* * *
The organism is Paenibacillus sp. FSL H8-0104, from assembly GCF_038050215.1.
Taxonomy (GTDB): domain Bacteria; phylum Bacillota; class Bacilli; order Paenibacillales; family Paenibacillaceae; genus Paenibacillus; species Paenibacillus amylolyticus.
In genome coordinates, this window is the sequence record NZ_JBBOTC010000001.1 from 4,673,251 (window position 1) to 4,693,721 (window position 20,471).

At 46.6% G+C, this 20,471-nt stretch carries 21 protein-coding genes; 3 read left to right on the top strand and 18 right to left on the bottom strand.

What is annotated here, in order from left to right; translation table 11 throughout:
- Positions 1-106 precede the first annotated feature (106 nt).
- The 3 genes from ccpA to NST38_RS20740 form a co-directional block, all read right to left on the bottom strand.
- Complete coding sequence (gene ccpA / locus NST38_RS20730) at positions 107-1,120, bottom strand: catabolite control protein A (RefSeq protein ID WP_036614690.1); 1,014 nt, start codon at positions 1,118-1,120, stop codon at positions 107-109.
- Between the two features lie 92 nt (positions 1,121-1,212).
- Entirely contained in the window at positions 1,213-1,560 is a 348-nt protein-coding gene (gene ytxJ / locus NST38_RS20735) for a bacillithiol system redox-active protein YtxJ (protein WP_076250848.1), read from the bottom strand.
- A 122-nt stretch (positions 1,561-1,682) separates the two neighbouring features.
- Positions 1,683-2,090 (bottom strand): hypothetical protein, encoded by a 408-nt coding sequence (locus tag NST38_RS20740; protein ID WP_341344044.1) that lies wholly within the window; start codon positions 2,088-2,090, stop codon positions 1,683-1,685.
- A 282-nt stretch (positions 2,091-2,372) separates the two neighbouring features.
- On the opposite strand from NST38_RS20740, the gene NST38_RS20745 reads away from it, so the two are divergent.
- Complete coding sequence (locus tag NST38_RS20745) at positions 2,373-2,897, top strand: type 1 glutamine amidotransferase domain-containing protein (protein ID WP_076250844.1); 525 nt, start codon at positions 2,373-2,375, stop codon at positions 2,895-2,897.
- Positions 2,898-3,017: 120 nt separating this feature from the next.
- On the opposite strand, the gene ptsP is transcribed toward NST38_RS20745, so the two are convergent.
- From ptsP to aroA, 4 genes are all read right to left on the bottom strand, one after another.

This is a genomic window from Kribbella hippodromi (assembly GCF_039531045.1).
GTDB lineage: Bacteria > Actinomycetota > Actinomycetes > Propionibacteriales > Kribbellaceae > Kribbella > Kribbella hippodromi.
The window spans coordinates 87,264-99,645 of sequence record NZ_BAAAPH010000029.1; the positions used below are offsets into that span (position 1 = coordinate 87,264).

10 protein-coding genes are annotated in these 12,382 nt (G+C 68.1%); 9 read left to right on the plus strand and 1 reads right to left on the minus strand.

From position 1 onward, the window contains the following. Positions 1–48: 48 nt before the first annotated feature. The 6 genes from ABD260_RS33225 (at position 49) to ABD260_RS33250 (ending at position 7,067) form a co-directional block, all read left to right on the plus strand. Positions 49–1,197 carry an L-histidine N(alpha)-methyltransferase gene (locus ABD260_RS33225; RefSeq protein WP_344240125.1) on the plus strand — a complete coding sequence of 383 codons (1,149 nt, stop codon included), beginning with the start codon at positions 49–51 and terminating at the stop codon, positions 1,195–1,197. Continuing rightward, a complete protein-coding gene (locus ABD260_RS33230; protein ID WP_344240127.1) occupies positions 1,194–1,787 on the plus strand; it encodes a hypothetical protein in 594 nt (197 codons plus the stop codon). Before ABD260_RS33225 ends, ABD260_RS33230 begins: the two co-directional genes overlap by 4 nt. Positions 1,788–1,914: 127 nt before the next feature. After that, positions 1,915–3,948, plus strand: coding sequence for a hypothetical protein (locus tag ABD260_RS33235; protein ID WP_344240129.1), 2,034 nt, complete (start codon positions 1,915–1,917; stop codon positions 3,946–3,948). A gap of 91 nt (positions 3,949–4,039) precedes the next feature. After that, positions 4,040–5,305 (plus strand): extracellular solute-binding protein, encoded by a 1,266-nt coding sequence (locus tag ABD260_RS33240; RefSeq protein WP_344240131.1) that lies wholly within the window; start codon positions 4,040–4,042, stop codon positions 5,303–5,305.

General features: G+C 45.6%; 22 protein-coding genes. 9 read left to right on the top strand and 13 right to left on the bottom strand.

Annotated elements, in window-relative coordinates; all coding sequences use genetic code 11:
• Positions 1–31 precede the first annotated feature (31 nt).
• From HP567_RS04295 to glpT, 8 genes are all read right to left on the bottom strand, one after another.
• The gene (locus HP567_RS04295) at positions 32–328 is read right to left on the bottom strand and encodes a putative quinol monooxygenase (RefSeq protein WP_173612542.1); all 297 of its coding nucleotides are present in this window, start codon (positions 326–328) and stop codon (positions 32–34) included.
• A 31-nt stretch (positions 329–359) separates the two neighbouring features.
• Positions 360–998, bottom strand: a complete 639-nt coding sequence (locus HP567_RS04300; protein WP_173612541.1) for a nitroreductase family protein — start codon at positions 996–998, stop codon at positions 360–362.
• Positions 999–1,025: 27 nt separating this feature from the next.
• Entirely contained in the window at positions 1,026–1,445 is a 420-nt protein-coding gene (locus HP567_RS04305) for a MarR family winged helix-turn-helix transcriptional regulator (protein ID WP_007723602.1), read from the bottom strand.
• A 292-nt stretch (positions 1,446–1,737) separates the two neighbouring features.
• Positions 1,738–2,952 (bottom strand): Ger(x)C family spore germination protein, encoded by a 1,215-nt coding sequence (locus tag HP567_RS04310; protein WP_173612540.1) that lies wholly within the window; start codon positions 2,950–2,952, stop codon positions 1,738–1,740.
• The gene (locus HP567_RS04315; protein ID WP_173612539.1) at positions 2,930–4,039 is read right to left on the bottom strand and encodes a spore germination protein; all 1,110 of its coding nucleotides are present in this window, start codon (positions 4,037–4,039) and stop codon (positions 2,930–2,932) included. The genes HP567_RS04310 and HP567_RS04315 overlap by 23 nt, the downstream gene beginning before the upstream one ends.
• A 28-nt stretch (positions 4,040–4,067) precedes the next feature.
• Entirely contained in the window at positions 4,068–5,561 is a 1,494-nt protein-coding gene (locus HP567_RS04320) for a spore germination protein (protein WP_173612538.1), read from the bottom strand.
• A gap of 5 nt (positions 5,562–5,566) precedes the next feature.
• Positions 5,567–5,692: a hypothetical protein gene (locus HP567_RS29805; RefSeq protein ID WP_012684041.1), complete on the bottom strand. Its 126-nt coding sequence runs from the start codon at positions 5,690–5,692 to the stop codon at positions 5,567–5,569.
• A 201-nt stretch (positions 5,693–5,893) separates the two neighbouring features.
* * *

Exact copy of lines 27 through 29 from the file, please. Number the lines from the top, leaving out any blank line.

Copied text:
• From HP567_RS04295 to glpT, 8 genes are all read right to left on the bottom strand, one after another.
• The gene (locus HP567_RS04295) at positions 32–328 is read right to left on the bottom strand and encodes a putative quinol monooxygenase (RefSeq protein WP_173612542.1); all 297 of its coding nucleotides are present in this window, start codon (positions 326–328) and stop codon (positions 32–34) included.
• A 31-nt stretch (positions 329–359) separates the two neighbouring features.